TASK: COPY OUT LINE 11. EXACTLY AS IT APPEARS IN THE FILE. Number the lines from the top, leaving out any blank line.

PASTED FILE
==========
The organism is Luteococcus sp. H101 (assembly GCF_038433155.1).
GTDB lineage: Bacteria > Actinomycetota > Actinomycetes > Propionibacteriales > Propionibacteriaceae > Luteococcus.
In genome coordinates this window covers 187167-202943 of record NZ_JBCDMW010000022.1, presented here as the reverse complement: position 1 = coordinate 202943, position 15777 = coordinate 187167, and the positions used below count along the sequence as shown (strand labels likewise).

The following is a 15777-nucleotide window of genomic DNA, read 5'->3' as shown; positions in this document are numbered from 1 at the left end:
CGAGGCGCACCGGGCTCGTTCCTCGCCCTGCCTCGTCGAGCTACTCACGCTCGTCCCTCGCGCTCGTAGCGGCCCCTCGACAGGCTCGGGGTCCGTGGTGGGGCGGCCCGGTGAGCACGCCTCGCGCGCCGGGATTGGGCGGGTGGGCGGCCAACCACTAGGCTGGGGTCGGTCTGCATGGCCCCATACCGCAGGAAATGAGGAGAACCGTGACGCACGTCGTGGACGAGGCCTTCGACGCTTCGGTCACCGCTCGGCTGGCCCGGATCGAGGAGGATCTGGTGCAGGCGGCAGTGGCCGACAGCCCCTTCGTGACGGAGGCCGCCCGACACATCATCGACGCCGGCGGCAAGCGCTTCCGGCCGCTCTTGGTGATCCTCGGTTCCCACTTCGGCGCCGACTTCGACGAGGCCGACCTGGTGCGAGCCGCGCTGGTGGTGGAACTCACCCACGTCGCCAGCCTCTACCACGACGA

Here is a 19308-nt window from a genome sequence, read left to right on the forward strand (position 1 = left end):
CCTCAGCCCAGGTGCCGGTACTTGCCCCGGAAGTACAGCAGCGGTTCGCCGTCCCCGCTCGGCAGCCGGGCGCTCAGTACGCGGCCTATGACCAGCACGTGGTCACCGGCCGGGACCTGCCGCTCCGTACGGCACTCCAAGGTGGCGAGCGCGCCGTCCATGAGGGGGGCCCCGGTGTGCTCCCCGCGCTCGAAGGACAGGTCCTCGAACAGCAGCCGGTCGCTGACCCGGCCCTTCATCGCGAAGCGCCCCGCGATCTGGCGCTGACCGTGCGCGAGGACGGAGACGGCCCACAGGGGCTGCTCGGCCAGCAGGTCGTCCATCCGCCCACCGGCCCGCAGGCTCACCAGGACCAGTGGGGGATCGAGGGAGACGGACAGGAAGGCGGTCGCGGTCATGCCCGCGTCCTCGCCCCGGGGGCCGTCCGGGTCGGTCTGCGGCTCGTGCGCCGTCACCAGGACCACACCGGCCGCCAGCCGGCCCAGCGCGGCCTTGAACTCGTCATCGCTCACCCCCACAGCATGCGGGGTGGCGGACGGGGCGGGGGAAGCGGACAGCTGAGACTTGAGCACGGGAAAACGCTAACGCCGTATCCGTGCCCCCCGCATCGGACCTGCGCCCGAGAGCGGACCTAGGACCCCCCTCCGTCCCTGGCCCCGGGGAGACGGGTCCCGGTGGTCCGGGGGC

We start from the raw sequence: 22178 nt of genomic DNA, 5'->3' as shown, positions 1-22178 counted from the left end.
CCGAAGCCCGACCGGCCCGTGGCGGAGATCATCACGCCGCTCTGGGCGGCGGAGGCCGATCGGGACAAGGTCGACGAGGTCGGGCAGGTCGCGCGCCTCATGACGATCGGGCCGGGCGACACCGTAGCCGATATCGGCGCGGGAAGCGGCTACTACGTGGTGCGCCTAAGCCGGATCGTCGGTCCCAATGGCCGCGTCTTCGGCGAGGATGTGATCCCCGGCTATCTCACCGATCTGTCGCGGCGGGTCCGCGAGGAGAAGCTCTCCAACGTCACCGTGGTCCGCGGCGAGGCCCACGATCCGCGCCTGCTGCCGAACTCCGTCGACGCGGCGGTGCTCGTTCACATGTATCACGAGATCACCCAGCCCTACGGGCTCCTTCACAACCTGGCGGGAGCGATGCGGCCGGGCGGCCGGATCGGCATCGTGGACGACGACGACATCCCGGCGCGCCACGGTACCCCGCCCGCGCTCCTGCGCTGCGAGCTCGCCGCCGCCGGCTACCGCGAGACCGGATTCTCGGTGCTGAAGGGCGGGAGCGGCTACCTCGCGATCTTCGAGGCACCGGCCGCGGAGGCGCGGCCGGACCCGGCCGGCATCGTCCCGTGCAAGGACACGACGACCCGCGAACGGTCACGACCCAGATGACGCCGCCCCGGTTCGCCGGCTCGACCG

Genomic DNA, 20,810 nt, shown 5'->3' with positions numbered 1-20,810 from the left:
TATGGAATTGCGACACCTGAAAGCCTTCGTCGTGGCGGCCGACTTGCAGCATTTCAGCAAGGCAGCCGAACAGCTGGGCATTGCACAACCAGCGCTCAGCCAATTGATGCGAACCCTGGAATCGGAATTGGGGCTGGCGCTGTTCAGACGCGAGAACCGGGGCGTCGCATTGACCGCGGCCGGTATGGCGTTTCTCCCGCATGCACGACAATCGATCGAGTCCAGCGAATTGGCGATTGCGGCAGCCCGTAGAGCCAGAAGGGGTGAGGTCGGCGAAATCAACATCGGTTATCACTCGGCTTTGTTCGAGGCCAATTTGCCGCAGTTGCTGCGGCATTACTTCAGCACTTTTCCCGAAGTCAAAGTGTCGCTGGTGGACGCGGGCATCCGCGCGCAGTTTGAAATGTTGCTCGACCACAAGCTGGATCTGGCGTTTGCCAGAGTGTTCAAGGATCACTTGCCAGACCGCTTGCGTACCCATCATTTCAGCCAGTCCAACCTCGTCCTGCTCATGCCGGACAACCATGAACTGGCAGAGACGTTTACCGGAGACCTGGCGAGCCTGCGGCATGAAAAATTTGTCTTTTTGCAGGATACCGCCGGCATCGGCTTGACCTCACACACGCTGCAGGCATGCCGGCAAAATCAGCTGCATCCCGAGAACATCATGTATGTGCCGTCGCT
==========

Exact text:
TATGGAATTGCGACACCTGAAAGCCTTCGTCGTGGCGGCCGACTTGCAGCATTTCAGCAAGGCAGCCGAACAGCTGGGCATTGCACAACCAGCGCTCAGCCAATTGATGCGAACCCTGGAATCGGAATTGGGGCTGGCGCTGTTCAGACGCGAGAACCGGGGCGTCGCATTGACCGCGGCCGGTATGGCGTTTCTCCCGCATGCACGACAATCGATCGAGTCCAGCGAATTGGCGATTGCGGCAGCCCGTAGAGCCAGAAGGGGTGAGGTCGGCGAAATCAACATCGGTTATCACTCGGCTTTGTTCGAGGCCAATTTGCCGCAGTTGCTGCGGCATTACTTCAGCACTTTTCCCGAAGTCAAAGTGTCGCTGGTGGACGCGGGCATCCGCGCGCAGTTTGAAATGTTGCTCGACCACAAGCTGGATCTGGCGTTTGCCAGAGTGTTCAAGGATCACTTGCCAGACCGCTTGCGTACCCATCATTTCAGCCAGTCCAACCTCGTCCTGCTCATGCCGGACAACCATGAACTGGCAGAGACGTTTACCGGAGACCTGGCGAGCCTGCGGCATGAAAAATTTGTCTTTTTGCAGGATACCGCCGGCATCGGCTTGACCTCACACACGCTGCAGGCATGCCGGCAAAATCAGCTGCATCCCGAGAACATCATGTATGTGCCGTCGCT